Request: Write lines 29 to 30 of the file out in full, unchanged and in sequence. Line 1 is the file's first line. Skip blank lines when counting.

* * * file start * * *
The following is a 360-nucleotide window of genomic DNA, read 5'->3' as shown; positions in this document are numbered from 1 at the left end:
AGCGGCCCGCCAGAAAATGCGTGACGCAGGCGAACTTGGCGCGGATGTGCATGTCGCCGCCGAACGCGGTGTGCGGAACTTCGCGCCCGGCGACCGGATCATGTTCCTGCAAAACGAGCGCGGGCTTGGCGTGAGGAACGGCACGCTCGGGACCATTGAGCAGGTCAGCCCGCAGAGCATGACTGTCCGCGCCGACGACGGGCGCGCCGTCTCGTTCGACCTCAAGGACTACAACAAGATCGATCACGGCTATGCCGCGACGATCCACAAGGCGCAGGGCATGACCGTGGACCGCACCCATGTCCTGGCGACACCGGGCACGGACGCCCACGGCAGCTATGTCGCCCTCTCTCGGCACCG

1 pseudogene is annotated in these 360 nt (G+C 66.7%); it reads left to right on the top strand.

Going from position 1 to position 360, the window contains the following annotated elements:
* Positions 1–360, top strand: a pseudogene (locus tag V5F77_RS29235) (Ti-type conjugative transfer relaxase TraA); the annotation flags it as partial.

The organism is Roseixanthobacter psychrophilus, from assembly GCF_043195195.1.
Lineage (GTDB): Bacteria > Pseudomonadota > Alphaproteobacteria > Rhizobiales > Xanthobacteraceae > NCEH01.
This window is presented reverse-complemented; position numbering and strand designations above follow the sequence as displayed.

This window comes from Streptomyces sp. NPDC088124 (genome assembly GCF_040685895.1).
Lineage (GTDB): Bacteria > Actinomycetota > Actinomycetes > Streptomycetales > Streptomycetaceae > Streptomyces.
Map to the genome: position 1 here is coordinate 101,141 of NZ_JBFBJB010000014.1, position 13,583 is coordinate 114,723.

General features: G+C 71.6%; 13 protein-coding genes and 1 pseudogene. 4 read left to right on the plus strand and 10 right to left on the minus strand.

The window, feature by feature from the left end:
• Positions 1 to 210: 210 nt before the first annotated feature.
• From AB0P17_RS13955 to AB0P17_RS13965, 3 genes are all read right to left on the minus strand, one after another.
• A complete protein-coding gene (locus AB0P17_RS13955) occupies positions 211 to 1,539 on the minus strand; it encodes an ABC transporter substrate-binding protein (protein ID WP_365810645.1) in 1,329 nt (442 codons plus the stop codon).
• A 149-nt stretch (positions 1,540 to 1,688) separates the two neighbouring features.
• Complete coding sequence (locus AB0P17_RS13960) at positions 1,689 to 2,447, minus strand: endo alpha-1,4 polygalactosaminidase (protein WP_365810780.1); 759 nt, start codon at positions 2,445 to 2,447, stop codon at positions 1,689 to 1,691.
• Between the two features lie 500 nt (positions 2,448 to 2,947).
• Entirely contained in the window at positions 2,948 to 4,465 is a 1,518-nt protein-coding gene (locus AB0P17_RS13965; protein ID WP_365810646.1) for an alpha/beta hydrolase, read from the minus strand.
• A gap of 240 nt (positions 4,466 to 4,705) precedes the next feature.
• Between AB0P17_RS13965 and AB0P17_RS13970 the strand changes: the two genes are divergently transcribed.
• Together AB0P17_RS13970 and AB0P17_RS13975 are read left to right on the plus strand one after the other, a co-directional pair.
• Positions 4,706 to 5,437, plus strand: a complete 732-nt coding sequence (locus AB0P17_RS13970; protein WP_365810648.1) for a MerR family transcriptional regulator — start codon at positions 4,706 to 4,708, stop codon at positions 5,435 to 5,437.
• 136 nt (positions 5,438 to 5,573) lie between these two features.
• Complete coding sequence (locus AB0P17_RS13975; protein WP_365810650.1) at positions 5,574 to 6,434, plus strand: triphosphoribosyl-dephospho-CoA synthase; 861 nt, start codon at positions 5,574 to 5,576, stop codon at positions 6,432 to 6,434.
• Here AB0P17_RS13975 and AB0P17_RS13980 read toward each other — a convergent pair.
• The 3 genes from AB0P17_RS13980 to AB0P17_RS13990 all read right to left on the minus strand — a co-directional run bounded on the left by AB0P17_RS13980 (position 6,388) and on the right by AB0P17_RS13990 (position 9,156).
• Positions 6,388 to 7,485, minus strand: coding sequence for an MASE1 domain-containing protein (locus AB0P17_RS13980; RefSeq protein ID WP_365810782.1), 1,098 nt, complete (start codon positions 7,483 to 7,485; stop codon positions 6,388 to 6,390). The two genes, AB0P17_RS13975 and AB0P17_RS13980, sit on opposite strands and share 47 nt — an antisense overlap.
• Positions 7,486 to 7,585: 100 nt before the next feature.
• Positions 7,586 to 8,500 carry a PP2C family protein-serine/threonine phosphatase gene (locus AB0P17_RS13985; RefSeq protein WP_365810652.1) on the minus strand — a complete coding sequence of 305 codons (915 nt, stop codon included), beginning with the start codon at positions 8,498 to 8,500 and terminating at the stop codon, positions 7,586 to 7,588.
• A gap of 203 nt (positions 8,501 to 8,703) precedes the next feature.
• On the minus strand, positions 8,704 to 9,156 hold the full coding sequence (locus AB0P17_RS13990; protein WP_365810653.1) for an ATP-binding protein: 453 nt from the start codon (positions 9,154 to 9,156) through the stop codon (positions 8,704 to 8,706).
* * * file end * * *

• Positions 6,388 to 7,485, minus strand: coding sequence for an MASE1 domain-containing protein (locus AB0P17_RS13980; RefSeq protein ID WP_365810782.1), 1,098 nt, complete (start codon positions 7,483 to 7,485; stop codon positions 6,388 to 6,390). The two genes, AB0P17_RS13975 and AB0P17_RS13980, sit on opposite strands and share 47 nt — an antisense overlap.
• Positions 7,486 to 7,585: 100 nt before the next feature.